Wednesday, 12 June 2013

''Mansfield Park''- Book review

Author: Jane Austen 
Published: 1814

Genres: Novel, Romance

Rating: 3 out of 5


Previously this year, I read two Austen novels: Persuasion and Emma, and absolutely loved both of them. But I cannot say so in case of Mansfield Park. Though I appreciated the story and enjoyed it, Mansfield Park seemed a little lifeless to me. Every Austen novel has a life and energy in it. But sadly, I thought Mansfield Park lacked the energy, the flow. I liked this novel, but felt it was relatively dull.

Sir Thomas Bertram and Lady Bertram live in the spacious Mansfield Park with their four children, Tom, Edmund, Maria, and Julia. Lady Bertram's sister married Mr Price, a man with a low income, and is now burdened with several children and is suffering from financial difficulty. Lady Bertram's other sister, Mrs Norris, proposes that they should shelter one of Mrs Price's children, and thus, lighten at least some of Mrs Price's duty. Therefore, they plan to shelter the Prices's eldest daughter, Fanny. As said, the timid and shy 10-year-old Fanny arrives at Mansfield Park. At first she is very meek and afraid of everybody, but her cousin, Edmund shows kindness to her and they become very good friends.

Years pass, and when Fanny is eighteen years old, Sir Thomas goes to Antigua for business purposes. The house becomes rather light and carefree, because Sir Thomas had ruled the house very strictly. Two new characters join the story: Henry Crawford and Mary Crawford, siblings of the neighbor Mrs Grant. Fanny takes a distaste in both the brother and the sister, thinking that they are badly influenced by the city where they had grown up. However, the Betram siblings admire the Crawfords, and Henry Crawford flirts with both Maria and Julia, despite the fact that Maria is already engaged to Mr Rushworth. Edmund apparently falls in love with Mary, who is rather  ill mannered because of the influence of ill-mannered friends. Fanny dislikes the growing fondness between Edmund and Mary because of two reasons: firstly, because of Mary's manners. Secondly, Fanny herself has some feelings for Edmund. And then with a sudden surprise, Henry Crawford proposes to Fanny, expressing his deep love for her! But Fanny is strictly against this proposal. How can she accept such a man whom she saw flirting with both of her cousins at the same time, and whom she can never love, and who is very dissimilar to her tastes and ideas?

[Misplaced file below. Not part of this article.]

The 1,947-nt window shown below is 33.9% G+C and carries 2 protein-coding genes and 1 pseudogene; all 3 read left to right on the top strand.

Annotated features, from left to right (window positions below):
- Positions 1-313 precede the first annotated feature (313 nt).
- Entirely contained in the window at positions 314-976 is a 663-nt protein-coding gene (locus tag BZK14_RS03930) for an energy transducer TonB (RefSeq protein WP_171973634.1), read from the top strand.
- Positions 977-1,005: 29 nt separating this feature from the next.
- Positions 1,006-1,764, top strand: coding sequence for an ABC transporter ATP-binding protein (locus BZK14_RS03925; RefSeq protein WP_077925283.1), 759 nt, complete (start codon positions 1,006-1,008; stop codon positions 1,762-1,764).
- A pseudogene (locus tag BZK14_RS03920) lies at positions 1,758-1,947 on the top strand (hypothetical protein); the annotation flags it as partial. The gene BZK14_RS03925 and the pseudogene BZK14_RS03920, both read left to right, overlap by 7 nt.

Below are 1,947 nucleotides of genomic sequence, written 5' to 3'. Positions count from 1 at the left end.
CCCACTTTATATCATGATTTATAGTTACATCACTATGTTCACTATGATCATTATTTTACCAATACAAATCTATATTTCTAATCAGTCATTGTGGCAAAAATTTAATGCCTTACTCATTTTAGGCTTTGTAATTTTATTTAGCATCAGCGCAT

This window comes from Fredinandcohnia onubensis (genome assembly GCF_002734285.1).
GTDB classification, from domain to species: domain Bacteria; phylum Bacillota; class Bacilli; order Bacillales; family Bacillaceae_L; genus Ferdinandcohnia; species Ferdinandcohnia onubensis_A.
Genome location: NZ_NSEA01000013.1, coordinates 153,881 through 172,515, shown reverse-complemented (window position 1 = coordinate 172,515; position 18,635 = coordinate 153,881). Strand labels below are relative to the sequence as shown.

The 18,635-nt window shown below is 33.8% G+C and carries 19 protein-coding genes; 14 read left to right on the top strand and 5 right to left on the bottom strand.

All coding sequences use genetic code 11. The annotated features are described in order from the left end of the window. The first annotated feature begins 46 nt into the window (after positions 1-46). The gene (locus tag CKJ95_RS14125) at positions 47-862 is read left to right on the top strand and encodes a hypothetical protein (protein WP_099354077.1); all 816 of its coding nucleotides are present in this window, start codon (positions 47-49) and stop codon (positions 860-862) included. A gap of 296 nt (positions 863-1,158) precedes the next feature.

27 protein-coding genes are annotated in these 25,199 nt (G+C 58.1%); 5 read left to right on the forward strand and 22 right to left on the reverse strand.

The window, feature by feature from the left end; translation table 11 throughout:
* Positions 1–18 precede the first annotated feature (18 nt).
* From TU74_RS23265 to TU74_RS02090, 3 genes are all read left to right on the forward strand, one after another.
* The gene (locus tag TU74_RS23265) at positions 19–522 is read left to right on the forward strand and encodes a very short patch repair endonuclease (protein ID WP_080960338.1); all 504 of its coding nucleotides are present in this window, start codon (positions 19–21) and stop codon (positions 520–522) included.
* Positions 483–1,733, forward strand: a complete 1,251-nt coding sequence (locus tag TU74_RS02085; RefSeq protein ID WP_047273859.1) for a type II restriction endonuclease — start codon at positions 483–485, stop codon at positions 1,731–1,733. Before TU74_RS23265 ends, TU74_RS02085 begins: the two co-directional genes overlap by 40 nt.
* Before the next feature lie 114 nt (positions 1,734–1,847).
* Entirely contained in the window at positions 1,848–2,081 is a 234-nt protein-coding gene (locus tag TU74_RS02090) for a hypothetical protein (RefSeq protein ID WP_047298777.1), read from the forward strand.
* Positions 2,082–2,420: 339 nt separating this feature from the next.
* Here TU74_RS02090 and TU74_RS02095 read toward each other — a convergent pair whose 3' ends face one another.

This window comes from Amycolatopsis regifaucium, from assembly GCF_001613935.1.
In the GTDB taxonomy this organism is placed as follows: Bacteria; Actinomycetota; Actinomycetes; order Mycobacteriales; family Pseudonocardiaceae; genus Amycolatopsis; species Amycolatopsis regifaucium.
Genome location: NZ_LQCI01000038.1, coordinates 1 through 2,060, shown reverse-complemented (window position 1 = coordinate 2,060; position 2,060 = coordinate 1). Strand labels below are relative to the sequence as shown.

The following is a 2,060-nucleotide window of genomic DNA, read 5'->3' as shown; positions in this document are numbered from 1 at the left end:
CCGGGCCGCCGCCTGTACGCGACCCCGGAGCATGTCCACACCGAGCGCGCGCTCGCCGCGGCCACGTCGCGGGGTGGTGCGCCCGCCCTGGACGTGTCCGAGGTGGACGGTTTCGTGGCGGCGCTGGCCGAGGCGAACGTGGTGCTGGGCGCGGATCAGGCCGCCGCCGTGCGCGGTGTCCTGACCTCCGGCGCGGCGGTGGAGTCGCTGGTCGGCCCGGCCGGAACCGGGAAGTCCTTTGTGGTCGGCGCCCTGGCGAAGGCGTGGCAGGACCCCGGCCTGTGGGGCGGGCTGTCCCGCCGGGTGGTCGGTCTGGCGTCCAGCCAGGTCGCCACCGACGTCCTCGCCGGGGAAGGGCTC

At the very beginning of the novel, I began to think it overly lifeless and even decided to abandon it, but soon it began to have a depth and flow that I began to like and enjoy this novel. But still, it was not enough. The novel lacked the humor, the life, the energy that is present in the other Austen novels I have read. The middle part is really good, with such depth, but the beginning and the ending seemed rather dull to me.

The characters were rather well developed. Fanny, Edmund, Miss Crawford and Mrs Norris had the most depths. Fanny's steady transformation from a timid and shy girl to a sensible and mature woman who knows herself- is pretty remarkable. Mrs Norris is the ''wicked lady''. At the very beginning of the novel, Mrs Norris offered to her sister and brother-in-law that she would be glad to take care of Fanny. But when Fanny was brought to Mansfield Park, where was all of Mrs Norris's ''kindness''? Mrs Norris repeatedly reminds Fanny that she is nothing but a sheltered girl from a poor family. One of the most shocking scenes was when, when the Betrams and the Crawfords are preparing to perform a play, and ask Fanny to play a role, and Fanny refuses, Mrs Norris says that Fanny has forgotten who she is, referring to her family status. It was one of the scenes where I hated Mrs Norris so very much.

The flow and depth in the middle part of the novel was rather remarkable, the depth of the characters and the situations was good, but overall, I cannot say that I loved Mansfield Park. I enjoyed reading it, but I thought it was rather dull and lifeless, if compared to the other Austen novels.

3 out of 5

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